The next couple days were calm, some more swimming and cruising around town. Friday afternoon the craze of the event was in full force. Everyone had some advice for the first timers- and I took as much as I could gather and then tried to figure out what would be best for me. Swim on the inside- or the outside, take the first loop easy, keep drinking, and on and on. Luckily this wasn't the first time I heard much of this so the repetition helped me feel in control. All good.

The alarm went off at 4:30am. No hesitation - my plan for the day was already in action. Eat first. Start hydrating. Get my tri shorts and shirt on- it did sink in that I'll be in these clothes until I finish. All my gear was ready to go and much of it was already at transition from the day before. All I had with me was my nutrition and special needs bags (for half way through the bike and the run). I checked everything twice and we left for the shuttle just down the street. So far so good.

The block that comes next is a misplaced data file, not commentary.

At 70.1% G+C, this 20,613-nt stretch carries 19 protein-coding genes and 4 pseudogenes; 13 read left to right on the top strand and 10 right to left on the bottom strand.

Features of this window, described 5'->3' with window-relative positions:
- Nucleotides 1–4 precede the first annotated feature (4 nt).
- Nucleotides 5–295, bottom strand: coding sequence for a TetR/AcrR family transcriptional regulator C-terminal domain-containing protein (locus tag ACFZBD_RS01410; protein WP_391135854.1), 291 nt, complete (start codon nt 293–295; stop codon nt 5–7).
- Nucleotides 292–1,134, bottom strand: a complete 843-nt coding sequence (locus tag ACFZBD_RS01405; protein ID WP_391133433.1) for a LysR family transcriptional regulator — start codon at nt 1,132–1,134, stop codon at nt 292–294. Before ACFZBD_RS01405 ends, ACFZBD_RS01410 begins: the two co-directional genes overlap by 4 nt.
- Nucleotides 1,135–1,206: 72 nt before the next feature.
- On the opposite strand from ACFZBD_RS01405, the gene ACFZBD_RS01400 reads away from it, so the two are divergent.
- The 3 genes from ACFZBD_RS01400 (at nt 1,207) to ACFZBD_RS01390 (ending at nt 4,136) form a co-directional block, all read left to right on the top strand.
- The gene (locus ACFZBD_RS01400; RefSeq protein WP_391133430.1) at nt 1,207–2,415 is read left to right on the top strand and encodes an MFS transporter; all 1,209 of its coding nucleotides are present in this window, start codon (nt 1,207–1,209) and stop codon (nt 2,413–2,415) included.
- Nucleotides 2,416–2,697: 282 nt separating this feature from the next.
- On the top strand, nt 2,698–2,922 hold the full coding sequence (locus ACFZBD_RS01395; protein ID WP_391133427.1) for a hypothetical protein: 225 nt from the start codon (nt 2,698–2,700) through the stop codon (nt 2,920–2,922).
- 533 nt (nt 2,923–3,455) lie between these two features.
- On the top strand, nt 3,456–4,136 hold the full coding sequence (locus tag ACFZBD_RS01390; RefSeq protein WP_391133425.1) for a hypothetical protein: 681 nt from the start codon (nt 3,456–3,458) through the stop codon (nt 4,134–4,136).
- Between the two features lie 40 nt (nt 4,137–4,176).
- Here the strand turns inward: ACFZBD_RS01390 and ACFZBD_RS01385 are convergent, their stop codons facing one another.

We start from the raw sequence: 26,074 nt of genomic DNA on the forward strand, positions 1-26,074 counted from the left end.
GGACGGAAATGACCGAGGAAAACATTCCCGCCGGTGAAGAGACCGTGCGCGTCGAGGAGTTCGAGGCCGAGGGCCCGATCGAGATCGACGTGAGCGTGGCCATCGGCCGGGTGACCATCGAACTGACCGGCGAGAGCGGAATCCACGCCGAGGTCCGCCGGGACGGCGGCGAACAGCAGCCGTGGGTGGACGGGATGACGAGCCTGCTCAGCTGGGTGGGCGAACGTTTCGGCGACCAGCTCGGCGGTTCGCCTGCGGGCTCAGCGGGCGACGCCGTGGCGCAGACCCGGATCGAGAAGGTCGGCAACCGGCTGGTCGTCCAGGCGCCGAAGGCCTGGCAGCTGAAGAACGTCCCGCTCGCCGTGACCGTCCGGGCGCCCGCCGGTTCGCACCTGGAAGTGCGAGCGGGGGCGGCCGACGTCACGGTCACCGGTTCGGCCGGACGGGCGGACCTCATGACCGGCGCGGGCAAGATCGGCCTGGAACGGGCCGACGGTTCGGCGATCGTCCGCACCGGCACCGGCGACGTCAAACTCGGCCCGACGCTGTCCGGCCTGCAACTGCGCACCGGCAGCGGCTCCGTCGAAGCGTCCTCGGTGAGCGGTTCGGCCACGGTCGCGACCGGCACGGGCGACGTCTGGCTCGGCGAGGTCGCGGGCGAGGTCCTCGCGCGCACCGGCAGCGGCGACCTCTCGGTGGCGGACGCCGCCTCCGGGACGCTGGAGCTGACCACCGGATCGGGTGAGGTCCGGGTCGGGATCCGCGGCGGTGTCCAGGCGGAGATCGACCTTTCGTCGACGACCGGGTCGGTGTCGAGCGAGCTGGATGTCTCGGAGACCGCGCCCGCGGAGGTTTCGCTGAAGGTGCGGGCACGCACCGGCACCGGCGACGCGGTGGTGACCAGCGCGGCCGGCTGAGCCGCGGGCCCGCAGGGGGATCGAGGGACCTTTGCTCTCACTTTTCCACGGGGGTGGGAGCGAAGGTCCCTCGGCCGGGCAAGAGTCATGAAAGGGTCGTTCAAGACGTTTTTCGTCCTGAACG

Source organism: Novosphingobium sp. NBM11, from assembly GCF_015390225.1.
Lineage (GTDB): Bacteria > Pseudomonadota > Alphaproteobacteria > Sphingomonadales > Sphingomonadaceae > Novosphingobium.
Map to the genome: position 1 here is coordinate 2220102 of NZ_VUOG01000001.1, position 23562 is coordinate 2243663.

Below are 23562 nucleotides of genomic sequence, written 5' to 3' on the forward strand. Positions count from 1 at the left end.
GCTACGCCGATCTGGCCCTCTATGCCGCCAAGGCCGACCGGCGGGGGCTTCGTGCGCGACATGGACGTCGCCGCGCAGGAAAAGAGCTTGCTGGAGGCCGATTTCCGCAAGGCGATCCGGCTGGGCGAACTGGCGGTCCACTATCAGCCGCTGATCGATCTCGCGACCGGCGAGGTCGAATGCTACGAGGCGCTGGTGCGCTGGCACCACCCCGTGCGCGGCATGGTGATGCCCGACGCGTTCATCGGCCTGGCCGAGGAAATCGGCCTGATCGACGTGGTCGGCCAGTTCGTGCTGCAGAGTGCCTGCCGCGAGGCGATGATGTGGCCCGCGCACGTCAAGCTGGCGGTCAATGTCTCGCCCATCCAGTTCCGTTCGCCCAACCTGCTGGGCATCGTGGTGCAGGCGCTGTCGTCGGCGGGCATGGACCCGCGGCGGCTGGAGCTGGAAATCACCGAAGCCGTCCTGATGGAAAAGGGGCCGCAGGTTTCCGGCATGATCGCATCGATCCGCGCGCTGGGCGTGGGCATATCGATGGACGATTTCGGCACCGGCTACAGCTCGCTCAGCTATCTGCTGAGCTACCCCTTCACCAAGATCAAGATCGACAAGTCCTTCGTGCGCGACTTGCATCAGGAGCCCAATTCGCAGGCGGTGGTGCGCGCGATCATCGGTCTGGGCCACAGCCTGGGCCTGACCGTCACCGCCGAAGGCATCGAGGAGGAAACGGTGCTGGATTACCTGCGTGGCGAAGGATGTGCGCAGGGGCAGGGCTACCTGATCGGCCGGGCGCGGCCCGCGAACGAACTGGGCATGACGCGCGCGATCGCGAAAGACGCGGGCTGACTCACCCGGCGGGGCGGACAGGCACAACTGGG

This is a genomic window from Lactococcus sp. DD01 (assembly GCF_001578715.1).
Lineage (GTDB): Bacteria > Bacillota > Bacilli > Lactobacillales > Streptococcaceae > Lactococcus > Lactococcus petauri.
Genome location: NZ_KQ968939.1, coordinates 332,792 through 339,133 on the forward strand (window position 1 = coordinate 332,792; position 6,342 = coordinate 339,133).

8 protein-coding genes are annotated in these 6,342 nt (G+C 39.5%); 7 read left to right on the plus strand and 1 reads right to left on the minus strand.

It was dark and cool with large clouds as we made our way to the heart of town in a school bus. I already felt like the wheels of time were in motion- at this point you had to rely on the day and there was less than a couple hours before go time. But things were flowing like clockwork. I got off the bus and checked my bike and loaded it with my fuel, checked my transition bags, and headed back out to get body-marked. Quick. I didn't even need to put air in my tires. Next stop was special needs- just a few hundred yards up along the lake. Next was the bathroom break- whether I needed to or not. That left me with about an hour to sit and wait. I actually put my wet suit on to stay a bit warmer. I thought through my day, my heart rate zones, my nutrition plan, my transitions, and the fact that there I was standing in front of Mirror Lake ready to do an Ironman. Then I would think of all the times I had biked a century and how much fun I had. That was my center point- when thoughts got away from me I would come back to having a great time on the bike. Really, it was going to be a fun day. It wasn't hard to convince myself of that.